Air Transport World

Survival of the fittest? The Australian and New Zealand markets have taken on the trappings of a Darwinian struggle for survival.(Competition)(Industry overview)

WHEN CHARLES DARWIN WROTE THAT "IT IS NOT THE STRONGEST of the species that survives, nor the most intelligent, but the one most responsive to change," he could not have been thinking about the airline industry. Yet the liberalized and deregulated Australian and New Zealand aviation markets have become an enormous petri dish in which change is constant and survival will belong to those best adapted to their constantly evolving local environment.



In the dominant corner is Qantas, whose CEO, Alan Joyce, etched a place in corporate history as the first man to build and maintain a successful low-cost carrier under the umbrella of a full-service legacy airline and who now finds himself defending the virtues of Qantas, its business class product and all its legacy trappings. Pitted against him in the underdog role is new Virgin Blue CEO John Borghetti, who developed what is unquestionably the world's finest domestic airline product when he was GM of the Qantas brand and who now sings the praises of the "lower-cost" model of the Virgin Blue Group, which is caught between QF and even lower cost Jetstar and Tiger Airways. Playing a guerilla role is Air New Zealand CEO Rob Fyfe, whose airline continues to challenge the industry with innovation.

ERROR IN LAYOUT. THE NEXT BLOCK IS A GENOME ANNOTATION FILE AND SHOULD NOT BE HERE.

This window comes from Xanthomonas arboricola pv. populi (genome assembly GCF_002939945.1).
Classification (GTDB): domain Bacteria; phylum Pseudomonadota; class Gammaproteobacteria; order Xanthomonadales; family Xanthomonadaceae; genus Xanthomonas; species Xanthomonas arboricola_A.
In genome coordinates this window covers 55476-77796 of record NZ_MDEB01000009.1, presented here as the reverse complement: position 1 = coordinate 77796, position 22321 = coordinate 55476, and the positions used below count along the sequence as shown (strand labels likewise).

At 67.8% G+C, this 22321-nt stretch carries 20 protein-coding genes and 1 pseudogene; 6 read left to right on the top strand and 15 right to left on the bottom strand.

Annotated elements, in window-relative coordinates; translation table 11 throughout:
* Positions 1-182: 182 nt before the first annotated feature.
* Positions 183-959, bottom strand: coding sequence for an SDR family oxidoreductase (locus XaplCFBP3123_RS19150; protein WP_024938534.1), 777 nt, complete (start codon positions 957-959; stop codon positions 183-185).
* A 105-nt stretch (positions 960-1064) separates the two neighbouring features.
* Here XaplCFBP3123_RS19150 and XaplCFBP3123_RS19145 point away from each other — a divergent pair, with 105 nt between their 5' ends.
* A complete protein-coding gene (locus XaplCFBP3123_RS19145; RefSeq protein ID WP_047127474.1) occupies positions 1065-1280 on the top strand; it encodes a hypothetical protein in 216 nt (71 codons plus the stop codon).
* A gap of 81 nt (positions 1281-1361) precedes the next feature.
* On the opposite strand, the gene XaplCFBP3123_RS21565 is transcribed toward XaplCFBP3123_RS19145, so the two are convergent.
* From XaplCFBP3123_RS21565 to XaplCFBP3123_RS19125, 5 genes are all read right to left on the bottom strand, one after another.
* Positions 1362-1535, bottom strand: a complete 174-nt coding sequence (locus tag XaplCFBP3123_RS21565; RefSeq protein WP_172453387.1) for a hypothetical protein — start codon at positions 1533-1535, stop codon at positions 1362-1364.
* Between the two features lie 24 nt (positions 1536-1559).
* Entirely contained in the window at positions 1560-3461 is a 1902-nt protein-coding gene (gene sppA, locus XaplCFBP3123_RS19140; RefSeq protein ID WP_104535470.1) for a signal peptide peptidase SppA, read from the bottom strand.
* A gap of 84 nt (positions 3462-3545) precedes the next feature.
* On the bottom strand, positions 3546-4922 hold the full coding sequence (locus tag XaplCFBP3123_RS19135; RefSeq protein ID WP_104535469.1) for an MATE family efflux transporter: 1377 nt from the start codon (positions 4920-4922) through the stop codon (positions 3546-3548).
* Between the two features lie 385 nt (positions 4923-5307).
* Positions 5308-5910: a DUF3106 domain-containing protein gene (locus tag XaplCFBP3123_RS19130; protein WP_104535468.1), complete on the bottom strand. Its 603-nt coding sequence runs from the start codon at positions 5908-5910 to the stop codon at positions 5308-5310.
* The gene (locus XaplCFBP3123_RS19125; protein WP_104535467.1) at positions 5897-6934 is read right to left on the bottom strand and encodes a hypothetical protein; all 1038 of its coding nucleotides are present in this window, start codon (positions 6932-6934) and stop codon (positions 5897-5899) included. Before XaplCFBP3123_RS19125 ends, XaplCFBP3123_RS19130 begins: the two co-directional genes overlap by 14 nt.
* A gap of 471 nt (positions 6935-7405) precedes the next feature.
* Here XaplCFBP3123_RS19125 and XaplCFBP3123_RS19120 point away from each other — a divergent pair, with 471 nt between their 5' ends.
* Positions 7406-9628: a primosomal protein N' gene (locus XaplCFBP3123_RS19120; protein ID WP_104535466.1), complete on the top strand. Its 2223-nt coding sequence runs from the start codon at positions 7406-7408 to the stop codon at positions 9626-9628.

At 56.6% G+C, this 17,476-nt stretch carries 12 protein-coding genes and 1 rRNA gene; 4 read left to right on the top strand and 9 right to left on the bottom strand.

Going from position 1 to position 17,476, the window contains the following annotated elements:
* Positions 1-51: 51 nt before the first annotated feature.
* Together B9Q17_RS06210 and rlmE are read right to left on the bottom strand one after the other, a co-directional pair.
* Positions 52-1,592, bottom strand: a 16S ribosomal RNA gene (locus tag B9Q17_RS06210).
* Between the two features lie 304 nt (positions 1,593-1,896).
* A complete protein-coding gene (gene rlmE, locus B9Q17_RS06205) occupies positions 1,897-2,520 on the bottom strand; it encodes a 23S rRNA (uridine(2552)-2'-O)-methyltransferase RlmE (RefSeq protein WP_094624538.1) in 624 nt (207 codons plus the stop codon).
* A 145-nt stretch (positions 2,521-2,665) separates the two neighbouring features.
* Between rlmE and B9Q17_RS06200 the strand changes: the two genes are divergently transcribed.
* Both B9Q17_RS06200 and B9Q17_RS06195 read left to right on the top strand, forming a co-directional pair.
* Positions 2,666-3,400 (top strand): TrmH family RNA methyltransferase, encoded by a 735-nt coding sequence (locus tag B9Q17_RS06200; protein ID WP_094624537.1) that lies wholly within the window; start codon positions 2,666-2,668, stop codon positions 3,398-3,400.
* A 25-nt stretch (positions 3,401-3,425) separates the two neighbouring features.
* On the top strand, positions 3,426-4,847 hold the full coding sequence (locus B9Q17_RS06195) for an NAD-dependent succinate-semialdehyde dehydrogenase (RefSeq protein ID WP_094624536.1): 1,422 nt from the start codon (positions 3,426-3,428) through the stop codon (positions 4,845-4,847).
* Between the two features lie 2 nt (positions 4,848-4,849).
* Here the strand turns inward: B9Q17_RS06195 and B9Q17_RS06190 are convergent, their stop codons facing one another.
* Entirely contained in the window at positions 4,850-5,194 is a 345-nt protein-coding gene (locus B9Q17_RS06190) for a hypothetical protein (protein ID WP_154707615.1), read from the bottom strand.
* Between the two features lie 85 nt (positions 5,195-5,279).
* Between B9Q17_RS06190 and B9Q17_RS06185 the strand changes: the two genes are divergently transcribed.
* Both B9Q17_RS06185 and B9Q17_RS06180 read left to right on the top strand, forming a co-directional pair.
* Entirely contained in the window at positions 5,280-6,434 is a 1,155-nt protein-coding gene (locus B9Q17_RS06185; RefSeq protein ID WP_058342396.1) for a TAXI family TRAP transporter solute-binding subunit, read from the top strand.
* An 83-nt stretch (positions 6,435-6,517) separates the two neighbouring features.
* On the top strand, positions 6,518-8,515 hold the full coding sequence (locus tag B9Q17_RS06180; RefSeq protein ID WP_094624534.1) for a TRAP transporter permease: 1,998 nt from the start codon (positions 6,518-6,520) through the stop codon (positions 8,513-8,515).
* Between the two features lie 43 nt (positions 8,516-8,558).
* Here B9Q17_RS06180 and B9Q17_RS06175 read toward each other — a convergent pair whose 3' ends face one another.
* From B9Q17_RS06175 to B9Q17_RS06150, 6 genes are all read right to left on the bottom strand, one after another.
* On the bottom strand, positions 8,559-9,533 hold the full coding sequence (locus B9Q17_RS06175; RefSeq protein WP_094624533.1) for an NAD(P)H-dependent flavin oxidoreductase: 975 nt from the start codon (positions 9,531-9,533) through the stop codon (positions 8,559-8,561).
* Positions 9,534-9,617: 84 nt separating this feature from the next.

Adding to the twists and turns is Joyce's aim to retain QF's full-service product while giving it a much leaner edge. Borghetti, meanwhile, intends to add class--a new business class to be precise--as he brings Virgin Blue significantly up-market.

The battle will be at its fiercest within Australia. At stake are the high-yield passengers of the booming Australia and New Zealand economies who are returning to the air in droves. For Blue, every 1% increase in corporate market share equates to a 1% lift in yield, according to Borghetti. And he is not greedy, he insists; he only wants to double Blue's share of the corporate market from just below 10% to 20%. But QF will not cede that 10% or so without a fight. In fact, it does not want to lose even a fraction and its domestic business class passengers are going to take considerable convincing to move to the rival.

Working in QF's favor are its airport lounges, frequent-flyer program with 7 million-plus members and, on longer flights, its fleet of A330s and 767s, types that are favored among business travelers for reasons of comfort and their larger number of premium seats that make upgrades a "reasonable" reality. …

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